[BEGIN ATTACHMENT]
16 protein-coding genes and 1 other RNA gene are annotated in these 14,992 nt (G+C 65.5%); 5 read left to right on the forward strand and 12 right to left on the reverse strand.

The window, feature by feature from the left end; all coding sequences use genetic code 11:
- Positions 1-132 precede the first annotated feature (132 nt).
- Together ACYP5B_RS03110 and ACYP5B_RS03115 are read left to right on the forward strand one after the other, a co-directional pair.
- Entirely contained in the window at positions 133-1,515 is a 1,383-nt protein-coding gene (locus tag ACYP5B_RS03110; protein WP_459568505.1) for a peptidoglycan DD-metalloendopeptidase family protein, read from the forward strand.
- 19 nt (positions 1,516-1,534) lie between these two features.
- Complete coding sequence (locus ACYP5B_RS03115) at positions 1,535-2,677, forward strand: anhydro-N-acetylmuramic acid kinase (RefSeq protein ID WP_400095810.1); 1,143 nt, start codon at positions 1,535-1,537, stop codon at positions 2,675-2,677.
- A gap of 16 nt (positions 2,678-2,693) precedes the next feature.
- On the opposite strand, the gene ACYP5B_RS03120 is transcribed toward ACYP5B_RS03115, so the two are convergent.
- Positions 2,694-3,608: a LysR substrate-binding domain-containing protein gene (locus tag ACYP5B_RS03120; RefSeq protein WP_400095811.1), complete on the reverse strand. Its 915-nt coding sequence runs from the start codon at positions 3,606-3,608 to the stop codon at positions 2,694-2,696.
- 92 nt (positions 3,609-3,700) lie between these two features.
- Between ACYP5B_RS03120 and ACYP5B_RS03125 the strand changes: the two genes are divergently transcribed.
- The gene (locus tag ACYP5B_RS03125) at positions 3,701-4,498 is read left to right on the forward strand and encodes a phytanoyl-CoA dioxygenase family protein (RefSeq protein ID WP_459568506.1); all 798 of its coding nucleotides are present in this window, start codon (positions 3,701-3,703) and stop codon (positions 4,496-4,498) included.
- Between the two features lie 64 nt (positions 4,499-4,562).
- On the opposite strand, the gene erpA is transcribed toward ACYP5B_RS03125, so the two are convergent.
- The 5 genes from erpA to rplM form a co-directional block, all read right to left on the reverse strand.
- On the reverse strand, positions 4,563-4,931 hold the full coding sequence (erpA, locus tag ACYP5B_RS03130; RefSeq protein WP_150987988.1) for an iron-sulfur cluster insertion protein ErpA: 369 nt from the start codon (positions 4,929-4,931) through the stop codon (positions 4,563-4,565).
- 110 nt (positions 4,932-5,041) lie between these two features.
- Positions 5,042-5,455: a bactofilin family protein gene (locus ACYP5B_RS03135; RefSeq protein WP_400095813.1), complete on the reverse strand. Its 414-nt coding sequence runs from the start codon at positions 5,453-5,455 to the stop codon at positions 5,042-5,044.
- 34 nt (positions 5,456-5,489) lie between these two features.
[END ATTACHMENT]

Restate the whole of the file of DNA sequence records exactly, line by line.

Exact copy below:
16 protein-coding genes and 1 other RNA gene are annotated in these 14,992 nt (G+C 65.5%); 5 read left to right on the forward strand and 12 right to left on the reverse strand.

The window, feature by feature from the left end; all coding sequences use genetic code 11:
- Positions 1-132 precede the first annotated feature (132 nt).
- Together ACYP5B_RS03110 and ACYP5B_RS03115 are read left to right on the forward strand one after the other, a co-directional pair.
- Entirely contained in the window at positions 133-1,515 is a 1,383-nt protein-coding gene (locus tag ACYP5B_RS03110; protein WP_459568505.1) for a peptidoglycan DD-metalloendopeptidase family protein, read from the forward strand.
- 19 nt (positions 1,516-1,534) lie between these two features.
- Complete coding sequence (locus ACYP5B_RS03115) at positions 1,535-2,677, forward strand: anhydro-N-acetylmuramic acid kinase (RefSeq protein ID WP_400095810.1); 1,143 nt, start codon at positions 1,535-1,537, stop codon at positions 2,675-2,677.
- A gap of 16 nt (positions 2,678-2,693) precedes the next feature.
- On the opposite strand, the gene ACYP5B_RS03120 is transcribed toward ACYP5B_RS03115, so the two are convergent.
- Positions 2,694-3,608: a LysR substrate-binding domain-containing protein gene (locus tag ACYP5B_RS03120; RefSeq protein WP_400095811.1), complete on the reverse strand. Its 915-nt coding sequence runs from the start codon at positions 3,606-3,608 to the stop codon at positions 2,694-2,696.
- 92 nt (positions 3,609-3,700) lie between these two features.
- Between ACYP5B_RS03120 and ACYP5B_RS03125 the strand changes: the two genes are divergently transcribed.
- The gene (locus tag ACYP5B_RS03125) at positions 3,701-4,498 is read left to right on the forward strand and encodes a phytanoyl-CoA dioxygenase family protein (RefSeq protein ID WP_459568506.1); all 798 of its coding nucleotides are present in this window, start codon (positions 3,701-3,703) and stop codon (positions 4,496-4,498) included.
- Between the two features lie 64 nt (positions 4,499-4,562).
- On the opposite strand, the gene erpA is transcribed toward ACYP5B_RS03125, so the two are convergent.
- The 5 genes from erpA to rplM form a co-directional block, all read right to left on the reverse strand.
- On the reverse strand, positions 4,563-4,931 hold the full coding sequence (erpA, locus tag ACYP5B_RS03130; RefSeq protein WP_150987988.1) for an iron-sulfur cluster insertion protein ErpA: 369 nt from the start codon (positions 4,929-4,931) through the stop codon (positions 4,563-4,565).
- 110 nt (positions 4,932-5,041) lie between these two features.
- Positions 5,042-5,455: a bactofilin family protein gene (locus ACYP5B_RS03135; RefSeq protein WP_400095813.1), complete on the reverse strand. Its 414-nt coding sequence runs from the start codon at positions 5,453-5,455 to the stop codon at positions 5,042-5,044.
- 34 nt (positions 5,456-5,489) lie between these two features.